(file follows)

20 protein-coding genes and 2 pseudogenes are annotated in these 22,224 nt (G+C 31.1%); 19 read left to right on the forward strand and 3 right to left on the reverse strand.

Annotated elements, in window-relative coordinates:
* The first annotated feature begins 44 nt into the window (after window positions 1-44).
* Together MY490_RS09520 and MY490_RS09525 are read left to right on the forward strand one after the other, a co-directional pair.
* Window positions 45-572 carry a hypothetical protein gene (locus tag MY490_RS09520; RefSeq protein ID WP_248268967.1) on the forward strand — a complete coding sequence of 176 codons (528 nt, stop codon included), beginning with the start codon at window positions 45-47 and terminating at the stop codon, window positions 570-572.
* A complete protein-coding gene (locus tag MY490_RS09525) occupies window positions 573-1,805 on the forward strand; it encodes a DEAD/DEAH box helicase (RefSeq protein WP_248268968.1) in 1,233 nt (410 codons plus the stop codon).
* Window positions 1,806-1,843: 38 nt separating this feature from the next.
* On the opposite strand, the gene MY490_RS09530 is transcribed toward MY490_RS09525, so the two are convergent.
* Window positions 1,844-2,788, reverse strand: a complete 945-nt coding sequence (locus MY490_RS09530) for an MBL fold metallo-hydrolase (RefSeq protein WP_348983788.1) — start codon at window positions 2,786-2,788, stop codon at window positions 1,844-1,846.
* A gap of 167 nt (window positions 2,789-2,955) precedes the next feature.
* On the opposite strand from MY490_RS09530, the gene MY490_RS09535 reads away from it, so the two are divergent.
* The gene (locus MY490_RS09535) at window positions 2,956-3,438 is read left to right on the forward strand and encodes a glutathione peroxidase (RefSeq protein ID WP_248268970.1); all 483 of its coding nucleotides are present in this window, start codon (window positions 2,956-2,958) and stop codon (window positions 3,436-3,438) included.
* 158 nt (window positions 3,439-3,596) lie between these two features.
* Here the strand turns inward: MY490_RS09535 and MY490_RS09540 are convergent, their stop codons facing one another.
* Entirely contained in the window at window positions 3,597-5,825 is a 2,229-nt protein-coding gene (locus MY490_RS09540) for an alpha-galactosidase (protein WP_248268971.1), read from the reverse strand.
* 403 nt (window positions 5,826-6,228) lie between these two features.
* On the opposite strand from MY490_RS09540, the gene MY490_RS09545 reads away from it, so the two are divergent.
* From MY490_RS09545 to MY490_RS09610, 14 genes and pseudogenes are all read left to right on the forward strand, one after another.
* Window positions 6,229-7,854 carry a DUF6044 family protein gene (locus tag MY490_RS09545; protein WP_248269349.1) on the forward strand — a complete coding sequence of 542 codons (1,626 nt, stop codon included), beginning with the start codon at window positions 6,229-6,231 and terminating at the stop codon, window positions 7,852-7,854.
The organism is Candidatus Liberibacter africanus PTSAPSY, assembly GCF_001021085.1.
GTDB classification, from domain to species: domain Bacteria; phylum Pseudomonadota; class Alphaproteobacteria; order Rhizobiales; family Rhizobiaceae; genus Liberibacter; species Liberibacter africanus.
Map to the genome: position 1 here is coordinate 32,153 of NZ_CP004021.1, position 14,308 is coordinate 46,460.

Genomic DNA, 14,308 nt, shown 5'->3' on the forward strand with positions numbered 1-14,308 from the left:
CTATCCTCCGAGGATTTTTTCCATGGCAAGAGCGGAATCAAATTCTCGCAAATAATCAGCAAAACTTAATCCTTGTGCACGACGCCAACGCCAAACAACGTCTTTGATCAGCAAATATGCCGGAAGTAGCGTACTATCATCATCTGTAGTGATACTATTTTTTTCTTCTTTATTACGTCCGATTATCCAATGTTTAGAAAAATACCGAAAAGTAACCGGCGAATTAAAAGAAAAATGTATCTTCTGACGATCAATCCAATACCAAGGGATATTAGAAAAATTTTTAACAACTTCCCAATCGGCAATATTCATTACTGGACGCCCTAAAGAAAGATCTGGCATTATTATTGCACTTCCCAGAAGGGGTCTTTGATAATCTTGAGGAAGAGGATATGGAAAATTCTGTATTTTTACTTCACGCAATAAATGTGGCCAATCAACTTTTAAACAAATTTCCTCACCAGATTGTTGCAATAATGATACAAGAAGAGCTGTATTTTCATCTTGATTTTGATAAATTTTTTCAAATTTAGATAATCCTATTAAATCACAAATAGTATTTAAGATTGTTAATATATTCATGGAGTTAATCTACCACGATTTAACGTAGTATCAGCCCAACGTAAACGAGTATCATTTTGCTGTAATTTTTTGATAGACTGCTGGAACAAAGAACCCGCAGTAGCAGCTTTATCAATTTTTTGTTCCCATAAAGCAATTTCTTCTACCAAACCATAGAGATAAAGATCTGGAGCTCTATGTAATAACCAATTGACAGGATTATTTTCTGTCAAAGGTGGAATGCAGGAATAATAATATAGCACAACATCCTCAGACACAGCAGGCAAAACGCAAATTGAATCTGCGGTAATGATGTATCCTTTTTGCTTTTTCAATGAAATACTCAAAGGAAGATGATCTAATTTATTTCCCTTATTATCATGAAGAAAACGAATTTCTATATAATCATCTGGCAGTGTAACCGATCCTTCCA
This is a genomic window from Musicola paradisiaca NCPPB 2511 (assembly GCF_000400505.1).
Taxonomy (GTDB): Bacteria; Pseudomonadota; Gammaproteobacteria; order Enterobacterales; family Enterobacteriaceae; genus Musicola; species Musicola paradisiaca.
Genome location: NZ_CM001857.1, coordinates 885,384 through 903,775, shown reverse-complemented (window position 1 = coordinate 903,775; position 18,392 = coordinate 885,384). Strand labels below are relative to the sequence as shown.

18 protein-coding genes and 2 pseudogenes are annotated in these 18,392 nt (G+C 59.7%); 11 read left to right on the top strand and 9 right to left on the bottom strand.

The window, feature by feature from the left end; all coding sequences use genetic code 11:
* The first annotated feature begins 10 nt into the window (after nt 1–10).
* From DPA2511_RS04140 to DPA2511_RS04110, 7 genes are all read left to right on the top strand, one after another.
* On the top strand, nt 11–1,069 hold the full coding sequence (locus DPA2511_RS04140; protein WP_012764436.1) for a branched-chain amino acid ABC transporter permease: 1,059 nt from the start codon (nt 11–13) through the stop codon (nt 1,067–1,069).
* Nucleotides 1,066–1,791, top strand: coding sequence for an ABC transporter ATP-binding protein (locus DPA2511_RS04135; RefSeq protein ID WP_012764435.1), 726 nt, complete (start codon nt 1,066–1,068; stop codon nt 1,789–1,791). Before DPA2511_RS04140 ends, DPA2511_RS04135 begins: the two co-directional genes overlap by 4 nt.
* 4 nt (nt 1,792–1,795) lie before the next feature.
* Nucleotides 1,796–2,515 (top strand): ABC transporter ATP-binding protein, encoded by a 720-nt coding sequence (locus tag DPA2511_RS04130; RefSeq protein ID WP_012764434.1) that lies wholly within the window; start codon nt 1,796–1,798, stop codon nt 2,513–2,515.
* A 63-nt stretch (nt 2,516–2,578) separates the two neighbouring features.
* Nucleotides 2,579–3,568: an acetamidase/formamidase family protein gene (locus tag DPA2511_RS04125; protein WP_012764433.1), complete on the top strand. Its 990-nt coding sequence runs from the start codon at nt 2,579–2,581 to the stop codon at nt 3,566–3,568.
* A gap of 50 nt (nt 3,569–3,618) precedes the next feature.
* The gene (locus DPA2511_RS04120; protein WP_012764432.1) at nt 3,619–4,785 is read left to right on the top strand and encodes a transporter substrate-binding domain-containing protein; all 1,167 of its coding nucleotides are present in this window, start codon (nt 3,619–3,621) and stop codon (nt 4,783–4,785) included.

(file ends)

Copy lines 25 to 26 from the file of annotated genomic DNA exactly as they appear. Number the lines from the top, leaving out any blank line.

This is a genomic window from Musicola paradisiaca NCPPB 2511 (assembly GCF_000400505.1).
Taxonomy (GTDB): Bacteria; Pseudomonadota; Gammaproteobacteria; order Enterobacterales; family Enterobacteriaceae; genus Musicola; species Musicola paradisiaca.